|In the Yuan Dynasty, when an observatory was first built in this area, Jianguomen was on the outskirts of Beijing. The outer walls of the city enclosed this entire area. On the next page is a picture of the observatory taken in 1895, showing it surrounded by farm land. Today, it is on one of the busiest streets in the world. The arch, at the right, marks the beginning of Chang'an Jie, the avenue that passes in between the two great symbols of China - Tian'anmen Square and the Forbidden City.
The observatory offers a place of quiet repose and a return to the past in the midst of this modern building boom. There is still a place to meet with friends when taking your birds for their morning air. The sound of the birds singing accompanies the gentle whoosh of traffic on the nearby ring road.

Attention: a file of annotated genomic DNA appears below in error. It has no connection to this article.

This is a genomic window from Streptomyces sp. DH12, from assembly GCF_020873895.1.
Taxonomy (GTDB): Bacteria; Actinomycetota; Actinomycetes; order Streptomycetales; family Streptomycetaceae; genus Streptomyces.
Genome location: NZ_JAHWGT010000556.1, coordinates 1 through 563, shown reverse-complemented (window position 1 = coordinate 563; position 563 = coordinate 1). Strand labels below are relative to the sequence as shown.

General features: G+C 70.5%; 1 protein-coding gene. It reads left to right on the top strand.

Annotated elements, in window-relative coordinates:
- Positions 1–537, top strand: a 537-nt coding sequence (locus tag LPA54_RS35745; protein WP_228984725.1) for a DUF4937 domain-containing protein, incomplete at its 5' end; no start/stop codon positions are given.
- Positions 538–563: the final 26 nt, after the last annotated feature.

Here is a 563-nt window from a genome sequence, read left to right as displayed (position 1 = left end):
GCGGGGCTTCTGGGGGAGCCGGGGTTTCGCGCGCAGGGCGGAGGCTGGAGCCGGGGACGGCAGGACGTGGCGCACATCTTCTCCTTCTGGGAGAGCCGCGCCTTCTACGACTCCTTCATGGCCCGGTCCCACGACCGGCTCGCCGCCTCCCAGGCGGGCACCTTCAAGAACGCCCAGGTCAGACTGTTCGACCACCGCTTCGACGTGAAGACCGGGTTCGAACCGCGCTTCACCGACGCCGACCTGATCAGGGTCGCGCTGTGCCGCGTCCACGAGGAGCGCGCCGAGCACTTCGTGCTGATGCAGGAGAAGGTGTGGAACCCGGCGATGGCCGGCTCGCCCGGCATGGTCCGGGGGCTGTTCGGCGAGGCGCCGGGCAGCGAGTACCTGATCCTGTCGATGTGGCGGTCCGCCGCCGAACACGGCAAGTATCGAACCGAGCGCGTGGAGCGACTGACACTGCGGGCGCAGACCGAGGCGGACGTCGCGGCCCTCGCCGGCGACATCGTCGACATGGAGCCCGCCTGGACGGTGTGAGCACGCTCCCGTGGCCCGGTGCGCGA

|The Beijing Ancient Observatory was refurbished and opened as a museum in 1983. In 2004, it received a general face-lift to get ready for the Olympics in 2008. A few new instruments were added, needed repairs were made, and the displays in the museum were beautified. It didn't change the essential character of the observatory, which still takes you directly back to the Ming Dynasty.
The roof edge at Beijing Ancient Observatory shown above is in the classic style of the Ming Dynasty, while below is one of my favorite things about Chinese cultural and recreational areas. The variety and types of trash bins is impressive. Every effort is made to make them blend into the setting and be consistent with the buildings and surroundings. There are many different styles of ceramic figures, such as the one below, used in museums and historical landmarks. You will also see fish, tree stumps, panda bears, pagodas, and ones I have not yet discovered. For a photographer, it is a pleasure to not worry about a shot being ruined by an ugly green bin, but it is even better for the visitor's experience of the setting.
Last update: May 2007
© Marilyn Shea, 2007